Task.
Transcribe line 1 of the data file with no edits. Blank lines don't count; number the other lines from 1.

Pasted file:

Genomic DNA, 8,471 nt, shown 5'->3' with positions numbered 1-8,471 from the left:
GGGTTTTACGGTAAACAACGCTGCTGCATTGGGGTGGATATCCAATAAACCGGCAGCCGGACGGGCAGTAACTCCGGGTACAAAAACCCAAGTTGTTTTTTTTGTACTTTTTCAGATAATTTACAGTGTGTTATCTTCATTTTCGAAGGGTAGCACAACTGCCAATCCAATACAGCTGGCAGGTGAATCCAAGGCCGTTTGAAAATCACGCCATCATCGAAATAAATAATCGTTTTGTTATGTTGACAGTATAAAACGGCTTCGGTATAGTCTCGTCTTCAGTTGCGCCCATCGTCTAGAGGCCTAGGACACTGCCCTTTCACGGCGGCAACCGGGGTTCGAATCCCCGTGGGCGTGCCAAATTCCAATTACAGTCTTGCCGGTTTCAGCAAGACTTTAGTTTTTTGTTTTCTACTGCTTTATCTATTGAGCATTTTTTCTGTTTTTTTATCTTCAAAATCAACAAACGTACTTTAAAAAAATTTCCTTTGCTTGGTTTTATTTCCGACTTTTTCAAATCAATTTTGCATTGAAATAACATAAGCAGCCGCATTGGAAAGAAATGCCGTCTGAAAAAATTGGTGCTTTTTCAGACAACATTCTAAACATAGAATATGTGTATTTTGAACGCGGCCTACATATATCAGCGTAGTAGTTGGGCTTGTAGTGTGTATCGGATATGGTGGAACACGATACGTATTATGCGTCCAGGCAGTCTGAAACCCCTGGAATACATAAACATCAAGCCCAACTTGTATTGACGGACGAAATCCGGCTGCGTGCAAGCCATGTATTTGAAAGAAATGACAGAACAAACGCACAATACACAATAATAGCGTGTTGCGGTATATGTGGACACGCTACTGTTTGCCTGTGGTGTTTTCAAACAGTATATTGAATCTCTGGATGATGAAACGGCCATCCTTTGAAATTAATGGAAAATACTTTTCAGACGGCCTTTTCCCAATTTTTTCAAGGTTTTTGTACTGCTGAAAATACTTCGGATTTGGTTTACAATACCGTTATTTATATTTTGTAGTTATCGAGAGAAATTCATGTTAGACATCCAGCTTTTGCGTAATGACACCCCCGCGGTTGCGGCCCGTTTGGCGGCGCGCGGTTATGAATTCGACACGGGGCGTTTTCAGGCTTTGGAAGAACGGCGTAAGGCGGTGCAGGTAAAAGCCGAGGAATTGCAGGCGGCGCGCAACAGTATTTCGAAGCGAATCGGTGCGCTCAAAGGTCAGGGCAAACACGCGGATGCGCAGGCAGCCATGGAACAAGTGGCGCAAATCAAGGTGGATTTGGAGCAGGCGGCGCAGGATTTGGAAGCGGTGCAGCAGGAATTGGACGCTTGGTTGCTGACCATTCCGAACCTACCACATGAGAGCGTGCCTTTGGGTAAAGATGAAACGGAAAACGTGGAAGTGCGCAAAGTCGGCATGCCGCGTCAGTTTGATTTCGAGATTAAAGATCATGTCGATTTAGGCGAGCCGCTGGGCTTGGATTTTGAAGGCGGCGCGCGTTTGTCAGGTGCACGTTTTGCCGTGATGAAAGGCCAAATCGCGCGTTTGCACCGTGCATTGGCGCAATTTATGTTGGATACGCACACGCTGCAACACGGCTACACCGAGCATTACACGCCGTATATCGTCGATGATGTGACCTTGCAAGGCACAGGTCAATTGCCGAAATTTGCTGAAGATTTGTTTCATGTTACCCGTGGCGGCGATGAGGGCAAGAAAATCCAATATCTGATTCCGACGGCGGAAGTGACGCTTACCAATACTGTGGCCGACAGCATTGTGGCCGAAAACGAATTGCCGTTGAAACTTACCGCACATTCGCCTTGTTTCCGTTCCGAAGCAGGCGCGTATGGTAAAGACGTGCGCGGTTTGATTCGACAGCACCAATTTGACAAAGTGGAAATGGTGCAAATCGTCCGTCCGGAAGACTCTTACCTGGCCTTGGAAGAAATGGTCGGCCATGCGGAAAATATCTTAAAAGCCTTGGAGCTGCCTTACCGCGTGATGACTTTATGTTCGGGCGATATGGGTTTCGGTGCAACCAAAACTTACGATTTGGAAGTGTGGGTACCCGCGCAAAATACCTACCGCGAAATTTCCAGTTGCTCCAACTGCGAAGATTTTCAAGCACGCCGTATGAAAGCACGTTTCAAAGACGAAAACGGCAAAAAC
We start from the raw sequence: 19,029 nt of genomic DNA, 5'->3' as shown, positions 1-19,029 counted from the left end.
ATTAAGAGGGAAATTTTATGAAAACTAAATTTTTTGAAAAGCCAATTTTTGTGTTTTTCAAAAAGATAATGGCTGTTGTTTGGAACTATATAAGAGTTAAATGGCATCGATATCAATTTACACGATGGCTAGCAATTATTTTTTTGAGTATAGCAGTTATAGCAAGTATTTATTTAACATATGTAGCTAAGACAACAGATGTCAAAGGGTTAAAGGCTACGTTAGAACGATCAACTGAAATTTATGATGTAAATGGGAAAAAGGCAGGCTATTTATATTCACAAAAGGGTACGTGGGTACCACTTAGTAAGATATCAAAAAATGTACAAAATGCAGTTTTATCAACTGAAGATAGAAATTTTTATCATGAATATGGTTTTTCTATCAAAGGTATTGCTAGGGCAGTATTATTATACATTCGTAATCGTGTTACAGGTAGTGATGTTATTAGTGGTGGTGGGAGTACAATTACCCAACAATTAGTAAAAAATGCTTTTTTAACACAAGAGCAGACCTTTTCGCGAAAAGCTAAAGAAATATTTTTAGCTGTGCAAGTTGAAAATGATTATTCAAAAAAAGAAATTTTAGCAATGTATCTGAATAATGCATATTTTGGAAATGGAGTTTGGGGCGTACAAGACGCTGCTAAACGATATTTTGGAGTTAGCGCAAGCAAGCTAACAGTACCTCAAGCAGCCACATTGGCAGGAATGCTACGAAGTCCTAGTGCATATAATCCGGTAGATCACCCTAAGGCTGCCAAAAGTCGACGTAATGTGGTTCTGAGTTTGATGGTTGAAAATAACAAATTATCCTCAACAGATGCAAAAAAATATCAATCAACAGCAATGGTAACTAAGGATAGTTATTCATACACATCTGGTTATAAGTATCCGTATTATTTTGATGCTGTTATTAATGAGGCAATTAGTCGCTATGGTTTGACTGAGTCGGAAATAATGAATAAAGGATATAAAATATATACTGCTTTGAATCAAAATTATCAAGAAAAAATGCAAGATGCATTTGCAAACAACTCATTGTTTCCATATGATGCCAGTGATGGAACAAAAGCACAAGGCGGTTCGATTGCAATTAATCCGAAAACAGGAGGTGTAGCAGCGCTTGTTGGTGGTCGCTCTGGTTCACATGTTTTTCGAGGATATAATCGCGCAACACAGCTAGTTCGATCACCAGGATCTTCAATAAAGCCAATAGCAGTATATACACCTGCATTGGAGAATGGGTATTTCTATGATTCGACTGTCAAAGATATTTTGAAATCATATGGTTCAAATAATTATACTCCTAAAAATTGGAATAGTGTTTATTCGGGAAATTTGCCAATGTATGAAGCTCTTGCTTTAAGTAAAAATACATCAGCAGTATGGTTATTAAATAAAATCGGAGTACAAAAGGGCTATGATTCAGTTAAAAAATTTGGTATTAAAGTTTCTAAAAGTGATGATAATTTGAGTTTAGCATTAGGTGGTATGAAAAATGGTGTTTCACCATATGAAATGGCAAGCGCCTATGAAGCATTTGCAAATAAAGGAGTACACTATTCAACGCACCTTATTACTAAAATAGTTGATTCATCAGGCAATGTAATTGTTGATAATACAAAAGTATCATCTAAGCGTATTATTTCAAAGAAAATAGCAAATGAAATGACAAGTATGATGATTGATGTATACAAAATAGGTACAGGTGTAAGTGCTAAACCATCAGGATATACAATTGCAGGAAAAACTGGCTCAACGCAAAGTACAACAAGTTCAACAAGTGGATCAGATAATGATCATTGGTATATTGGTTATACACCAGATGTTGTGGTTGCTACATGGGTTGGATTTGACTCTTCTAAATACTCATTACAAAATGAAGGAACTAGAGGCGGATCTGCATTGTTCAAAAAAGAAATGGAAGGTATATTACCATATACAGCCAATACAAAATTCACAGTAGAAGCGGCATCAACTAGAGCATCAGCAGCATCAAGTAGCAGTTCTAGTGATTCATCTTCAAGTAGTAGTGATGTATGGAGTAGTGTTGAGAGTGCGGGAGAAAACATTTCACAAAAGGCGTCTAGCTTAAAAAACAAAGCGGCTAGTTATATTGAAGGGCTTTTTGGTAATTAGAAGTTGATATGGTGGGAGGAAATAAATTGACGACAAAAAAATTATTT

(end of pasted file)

Genomic DNA, 8,471 nt, shown 5'->3' with positions numbered 1-8,471 from the left: